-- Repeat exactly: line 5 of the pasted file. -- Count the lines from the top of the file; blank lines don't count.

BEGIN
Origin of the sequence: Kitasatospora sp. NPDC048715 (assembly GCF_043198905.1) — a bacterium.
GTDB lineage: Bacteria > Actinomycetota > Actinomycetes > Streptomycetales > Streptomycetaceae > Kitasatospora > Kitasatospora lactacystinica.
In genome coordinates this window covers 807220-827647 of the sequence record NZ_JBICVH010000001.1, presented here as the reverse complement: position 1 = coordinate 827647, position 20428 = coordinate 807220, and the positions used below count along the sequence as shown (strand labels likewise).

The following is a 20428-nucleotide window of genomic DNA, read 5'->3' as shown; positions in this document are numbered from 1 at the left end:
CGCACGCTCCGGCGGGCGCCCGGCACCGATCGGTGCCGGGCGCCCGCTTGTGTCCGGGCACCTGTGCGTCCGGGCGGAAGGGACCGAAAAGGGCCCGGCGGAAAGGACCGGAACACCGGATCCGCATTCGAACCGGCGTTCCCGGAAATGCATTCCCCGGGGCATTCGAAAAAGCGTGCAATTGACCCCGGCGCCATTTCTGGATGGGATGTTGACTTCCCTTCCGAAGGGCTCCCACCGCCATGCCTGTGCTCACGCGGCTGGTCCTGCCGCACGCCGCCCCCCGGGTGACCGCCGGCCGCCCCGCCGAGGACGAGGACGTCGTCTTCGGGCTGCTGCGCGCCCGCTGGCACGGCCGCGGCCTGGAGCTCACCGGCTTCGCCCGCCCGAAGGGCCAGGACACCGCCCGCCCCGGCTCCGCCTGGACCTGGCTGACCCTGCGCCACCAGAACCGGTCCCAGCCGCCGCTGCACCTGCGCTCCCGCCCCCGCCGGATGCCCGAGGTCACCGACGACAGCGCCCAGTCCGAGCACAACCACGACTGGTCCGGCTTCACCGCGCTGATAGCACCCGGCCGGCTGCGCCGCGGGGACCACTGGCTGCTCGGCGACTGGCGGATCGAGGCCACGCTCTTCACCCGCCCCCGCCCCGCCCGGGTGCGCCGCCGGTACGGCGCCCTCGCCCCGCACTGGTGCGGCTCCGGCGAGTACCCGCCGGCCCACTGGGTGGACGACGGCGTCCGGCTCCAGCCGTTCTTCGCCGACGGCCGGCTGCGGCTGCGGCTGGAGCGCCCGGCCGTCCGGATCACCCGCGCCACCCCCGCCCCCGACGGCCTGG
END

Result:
CGCACGCTCCGGCGGGCGCCCGGCACCGATCGGTGCCGGGCGCCCGCTTGTGTCCGGGCACCTGTGCGTCCGGGCGGAAGGGACCGAAAAGGGCCCGGCGGAAAGGACCGGAACACCGGATCCGCATTCGAACCGGCGTTCCCGGAAATGCATTCCCCGGGGCATTCGAAAAAGCGTGCAATTGACCCCGGCGCCATTTCTGGATGGGATGTTGACTTCCCTTCCGAAGGGCTCCCACCGCCATGCCTGTGCTCACGCGGCTGGTCCTGCCGCACGCCGCCCCCCGGGTGACCGCCGGCCGCCCCGCCGAGGACGAGGACGTCGTCTTCGGGCTGCTGCGCGCCCGCTGGCACGGCCGCGGCCTGGAGCTCACCGGCTTCGCCCGCCCGAAGGGCCAGGACACCGCCCGCCCCGGCTCCGCCTGGACCTGGCTGACCCTGCGCCACCAGAACCGGTCCCAGCCGCCGCTGCACCTGCGCTCCCGCCCCCGCCGGATGCCCGAGGTCACCGACGACAGCGCCCAGTCCGAGCACAACCACGACTGGTCCGGCTTCACCGCGCTGATAGCACCCGGCCGGCTGCGCCGCGGGGACCACTGGCTGCTCGGCGACTGGCGGATCGAGGCCACGCTCTTCACCCGCCCCCGCCCCGCCCGGGTGCGCCGCCGGTACGGCGCCCTCGCCCCGCACTGGTGCGGCTCCGGCGAGTACCCGCCGGCCCACTGGGTGGACGACGGCGTCCGGCTCCAGCCGTTCTTCGCCGACGGCCGGCTGCGGCTGCGGCTGGAGCGCCCGGCCGTCCGGATCACCCGCGCCACCCCCGCCCCCGACGGCCTGG